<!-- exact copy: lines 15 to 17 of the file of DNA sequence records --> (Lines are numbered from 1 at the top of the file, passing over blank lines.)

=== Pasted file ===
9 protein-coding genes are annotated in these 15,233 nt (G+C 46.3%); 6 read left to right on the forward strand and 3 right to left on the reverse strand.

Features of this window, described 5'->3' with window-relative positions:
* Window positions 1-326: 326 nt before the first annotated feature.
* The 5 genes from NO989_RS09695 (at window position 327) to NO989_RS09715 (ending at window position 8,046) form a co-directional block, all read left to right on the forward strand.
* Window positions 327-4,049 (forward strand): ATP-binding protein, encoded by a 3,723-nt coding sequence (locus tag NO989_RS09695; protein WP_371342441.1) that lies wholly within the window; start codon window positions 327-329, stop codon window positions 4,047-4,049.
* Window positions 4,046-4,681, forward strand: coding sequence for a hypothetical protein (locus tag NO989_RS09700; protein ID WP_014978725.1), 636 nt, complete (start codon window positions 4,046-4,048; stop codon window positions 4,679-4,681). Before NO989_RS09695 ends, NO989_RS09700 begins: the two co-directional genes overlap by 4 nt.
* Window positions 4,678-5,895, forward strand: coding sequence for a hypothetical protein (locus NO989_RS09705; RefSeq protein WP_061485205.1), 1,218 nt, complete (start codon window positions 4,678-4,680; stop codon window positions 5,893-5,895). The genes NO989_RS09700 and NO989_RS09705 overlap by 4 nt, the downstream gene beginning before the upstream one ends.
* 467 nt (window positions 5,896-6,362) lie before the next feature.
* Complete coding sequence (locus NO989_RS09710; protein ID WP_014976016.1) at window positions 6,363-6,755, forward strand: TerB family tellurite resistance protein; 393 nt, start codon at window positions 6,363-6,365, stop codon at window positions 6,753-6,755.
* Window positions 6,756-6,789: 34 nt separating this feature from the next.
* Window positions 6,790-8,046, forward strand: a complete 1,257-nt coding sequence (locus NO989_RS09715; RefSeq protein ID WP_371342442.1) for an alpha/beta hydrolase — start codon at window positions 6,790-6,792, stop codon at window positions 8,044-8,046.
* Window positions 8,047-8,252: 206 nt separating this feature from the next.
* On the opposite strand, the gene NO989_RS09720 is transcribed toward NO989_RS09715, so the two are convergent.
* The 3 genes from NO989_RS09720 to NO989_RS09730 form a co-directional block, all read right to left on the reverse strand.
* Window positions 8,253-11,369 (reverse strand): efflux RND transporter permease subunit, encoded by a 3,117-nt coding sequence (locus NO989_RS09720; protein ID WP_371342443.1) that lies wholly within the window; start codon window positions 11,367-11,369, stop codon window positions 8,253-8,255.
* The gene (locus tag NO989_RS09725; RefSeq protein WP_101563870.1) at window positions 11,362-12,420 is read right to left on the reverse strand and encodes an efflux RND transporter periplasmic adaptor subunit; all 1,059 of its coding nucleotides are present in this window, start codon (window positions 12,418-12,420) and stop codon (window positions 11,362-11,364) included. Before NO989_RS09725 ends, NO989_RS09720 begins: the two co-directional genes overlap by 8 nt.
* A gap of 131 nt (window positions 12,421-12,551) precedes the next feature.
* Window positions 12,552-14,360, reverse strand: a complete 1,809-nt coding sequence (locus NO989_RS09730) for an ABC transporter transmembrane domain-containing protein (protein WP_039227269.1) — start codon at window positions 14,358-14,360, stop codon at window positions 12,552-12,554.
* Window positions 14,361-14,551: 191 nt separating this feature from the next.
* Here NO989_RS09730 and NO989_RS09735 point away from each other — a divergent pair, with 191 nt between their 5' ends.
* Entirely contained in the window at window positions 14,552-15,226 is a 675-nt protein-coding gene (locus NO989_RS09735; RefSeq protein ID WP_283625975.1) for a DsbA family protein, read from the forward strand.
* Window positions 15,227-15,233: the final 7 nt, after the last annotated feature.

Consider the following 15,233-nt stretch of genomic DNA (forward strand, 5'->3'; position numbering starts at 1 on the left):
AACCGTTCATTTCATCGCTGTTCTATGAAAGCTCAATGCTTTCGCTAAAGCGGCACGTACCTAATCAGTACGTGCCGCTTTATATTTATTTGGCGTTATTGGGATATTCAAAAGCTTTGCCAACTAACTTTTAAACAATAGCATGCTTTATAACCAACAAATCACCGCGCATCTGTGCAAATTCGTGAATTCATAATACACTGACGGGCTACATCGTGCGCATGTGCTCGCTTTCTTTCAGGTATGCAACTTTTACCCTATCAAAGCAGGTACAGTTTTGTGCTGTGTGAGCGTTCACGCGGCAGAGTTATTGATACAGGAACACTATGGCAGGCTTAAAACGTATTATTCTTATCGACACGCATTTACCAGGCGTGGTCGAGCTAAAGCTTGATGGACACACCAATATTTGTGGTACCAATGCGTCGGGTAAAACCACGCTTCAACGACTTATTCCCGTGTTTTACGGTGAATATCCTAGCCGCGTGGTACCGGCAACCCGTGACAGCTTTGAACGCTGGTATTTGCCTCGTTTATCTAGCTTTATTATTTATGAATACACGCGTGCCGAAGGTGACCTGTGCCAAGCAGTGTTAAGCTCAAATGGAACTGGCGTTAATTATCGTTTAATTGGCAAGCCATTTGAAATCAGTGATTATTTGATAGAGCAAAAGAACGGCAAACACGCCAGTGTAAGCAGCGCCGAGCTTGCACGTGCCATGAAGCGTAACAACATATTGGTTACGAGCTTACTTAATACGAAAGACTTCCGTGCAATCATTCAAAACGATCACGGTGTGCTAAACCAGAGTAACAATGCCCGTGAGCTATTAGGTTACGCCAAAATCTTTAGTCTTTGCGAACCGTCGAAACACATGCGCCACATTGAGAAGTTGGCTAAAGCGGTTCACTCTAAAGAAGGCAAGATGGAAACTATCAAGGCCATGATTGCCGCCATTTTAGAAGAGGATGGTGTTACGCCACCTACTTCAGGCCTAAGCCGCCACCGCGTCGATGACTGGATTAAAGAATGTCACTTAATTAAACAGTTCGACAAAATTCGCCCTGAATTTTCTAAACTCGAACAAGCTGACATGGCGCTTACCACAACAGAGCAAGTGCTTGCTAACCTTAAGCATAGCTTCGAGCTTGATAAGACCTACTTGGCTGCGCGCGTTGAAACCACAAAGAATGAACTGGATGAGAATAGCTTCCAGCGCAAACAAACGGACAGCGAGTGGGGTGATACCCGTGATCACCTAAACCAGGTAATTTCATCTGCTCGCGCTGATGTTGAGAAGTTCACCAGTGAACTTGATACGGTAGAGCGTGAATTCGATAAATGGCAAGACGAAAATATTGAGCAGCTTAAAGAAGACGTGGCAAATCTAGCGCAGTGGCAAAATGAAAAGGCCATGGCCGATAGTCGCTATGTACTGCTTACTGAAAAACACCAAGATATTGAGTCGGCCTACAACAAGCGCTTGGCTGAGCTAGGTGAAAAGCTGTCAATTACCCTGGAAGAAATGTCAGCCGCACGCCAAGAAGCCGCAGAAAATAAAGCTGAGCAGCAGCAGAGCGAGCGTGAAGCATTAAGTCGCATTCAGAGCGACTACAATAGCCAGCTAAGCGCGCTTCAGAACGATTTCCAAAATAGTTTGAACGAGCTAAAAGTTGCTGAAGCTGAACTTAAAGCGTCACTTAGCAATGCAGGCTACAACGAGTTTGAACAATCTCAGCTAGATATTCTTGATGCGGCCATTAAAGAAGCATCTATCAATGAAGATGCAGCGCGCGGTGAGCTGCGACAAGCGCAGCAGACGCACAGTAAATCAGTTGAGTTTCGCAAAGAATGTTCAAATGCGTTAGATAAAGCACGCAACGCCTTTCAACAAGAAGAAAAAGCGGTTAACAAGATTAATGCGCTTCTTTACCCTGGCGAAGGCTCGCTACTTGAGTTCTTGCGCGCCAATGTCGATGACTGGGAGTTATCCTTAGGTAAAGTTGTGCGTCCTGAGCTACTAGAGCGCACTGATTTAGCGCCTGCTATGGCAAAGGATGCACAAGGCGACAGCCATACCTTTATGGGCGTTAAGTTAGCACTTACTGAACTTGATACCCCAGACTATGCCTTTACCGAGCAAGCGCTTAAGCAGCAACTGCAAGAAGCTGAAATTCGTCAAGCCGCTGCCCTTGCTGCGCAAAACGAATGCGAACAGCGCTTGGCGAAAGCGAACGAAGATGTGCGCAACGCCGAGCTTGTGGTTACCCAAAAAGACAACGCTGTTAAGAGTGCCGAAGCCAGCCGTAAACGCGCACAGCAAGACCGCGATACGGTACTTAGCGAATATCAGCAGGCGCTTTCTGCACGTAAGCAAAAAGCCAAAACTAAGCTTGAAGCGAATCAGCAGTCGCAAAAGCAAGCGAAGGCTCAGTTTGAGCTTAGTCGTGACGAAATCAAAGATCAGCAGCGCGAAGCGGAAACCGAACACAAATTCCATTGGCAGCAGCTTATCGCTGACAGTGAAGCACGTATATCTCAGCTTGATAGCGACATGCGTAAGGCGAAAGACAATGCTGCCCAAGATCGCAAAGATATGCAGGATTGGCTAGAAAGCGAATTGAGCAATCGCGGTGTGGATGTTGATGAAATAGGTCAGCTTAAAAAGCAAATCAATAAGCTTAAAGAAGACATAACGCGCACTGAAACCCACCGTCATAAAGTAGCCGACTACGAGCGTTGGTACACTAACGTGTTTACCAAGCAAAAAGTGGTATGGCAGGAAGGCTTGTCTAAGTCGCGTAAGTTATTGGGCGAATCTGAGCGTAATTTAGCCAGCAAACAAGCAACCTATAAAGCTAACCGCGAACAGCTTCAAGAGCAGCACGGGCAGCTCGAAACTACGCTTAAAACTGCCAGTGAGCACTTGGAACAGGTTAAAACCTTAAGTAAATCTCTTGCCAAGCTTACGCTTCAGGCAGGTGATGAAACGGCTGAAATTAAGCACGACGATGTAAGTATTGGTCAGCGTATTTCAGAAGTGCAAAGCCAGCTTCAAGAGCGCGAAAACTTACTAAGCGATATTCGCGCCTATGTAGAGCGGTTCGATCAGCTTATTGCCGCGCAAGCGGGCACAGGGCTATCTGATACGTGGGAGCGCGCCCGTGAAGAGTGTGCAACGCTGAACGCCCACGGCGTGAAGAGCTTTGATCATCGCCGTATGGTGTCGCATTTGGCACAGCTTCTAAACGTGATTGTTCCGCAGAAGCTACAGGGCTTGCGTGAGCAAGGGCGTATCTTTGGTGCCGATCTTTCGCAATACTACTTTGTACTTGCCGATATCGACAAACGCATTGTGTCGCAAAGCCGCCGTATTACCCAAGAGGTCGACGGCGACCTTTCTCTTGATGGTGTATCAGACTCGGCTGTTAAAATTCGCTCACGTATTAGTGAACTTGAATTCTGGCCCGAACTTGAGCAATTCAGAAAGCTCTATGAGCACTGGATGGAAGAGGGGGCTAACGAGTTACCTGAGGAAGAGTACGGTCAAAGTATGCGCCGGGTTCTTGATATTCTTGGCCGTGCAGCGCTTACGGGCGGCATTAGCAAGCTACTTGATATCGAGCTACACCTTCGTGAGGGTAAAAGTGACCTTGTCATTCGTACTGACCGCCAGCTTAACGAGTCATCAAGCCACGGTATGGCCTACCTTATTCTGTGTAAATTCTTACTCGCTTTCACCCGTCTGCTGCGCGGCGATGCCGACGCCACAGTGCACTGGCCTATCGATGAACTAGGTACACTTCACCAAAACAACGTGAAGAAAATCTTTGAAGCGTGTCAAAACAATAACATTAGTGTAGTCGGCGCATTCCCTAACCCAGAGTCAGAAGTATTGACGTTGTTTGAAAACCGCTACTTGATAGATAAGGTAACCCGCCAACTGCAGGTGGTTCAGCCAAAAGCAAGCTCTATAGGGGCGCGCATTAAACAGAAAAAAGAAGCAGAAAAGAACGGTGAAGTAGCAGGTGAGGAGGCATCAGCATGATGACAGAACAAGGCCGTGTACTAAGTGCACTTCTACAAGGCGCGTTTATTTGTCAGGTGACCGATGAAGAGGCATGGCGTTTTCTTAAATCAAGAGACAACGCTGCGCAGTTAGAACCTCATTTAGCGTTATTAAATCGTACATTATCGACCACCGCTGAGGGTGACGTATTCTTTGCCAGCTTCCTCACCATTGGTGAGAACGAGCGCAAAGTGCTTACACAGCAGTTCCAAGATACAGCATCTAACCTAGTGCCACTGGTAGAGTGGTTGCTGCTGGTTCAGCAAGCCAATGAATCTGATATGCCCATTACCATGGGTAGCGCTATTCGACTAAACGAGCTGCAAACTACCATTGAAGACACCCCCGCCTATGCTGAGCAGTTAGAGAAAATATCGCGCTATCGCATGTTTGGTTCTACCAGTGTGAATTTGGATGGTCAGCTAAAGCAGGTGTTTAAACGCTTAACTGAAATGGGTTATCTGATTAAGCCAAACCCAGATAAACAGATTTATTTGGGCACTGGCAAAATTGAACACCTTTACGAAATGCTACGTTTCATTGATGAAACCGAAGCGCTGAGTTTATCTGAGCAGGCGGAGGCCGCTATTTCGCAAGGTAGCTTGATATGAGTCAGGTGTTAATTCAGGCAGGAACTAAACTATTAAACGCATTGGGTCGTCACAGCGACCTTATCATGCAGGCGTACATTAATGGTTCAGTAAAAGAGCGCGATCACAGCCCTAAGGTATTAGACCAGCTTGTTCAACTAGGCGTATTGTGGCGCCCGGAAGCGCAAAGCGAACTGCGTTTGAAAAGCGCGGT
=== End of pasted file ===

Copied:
* Window positions 8,253-11,369 (reverse strand): efflux RND transporter permease subunit, encoded by a 3,117-nt coding sequence (locus NO989_RS09720; protein ID WP_371342443.1) that lies wholly within the window; start codon window positions 11,367-11,369, stop codon window positions 8,253-8,255.
* The gene (locus tag NO989_RS09725; RefSeq protein WP_101563870.1) at window positions 11,362-12,420 is read right to left on the reverse strand and encodes an efflux RND transporter periplasmic adaptor subunit; all 1,059 of its coding nucleotides are present in this window, start codon (window positions 12,418-12,420) and stop codon (window positions 11,362-11,364) included. Before NO989_RS09725 ends, NO989_RS09720 begins: the two co-directional genes overlap by 8 nt.
* A gap of 131 nt (window positions 12,421-12,551) precedes the next feature.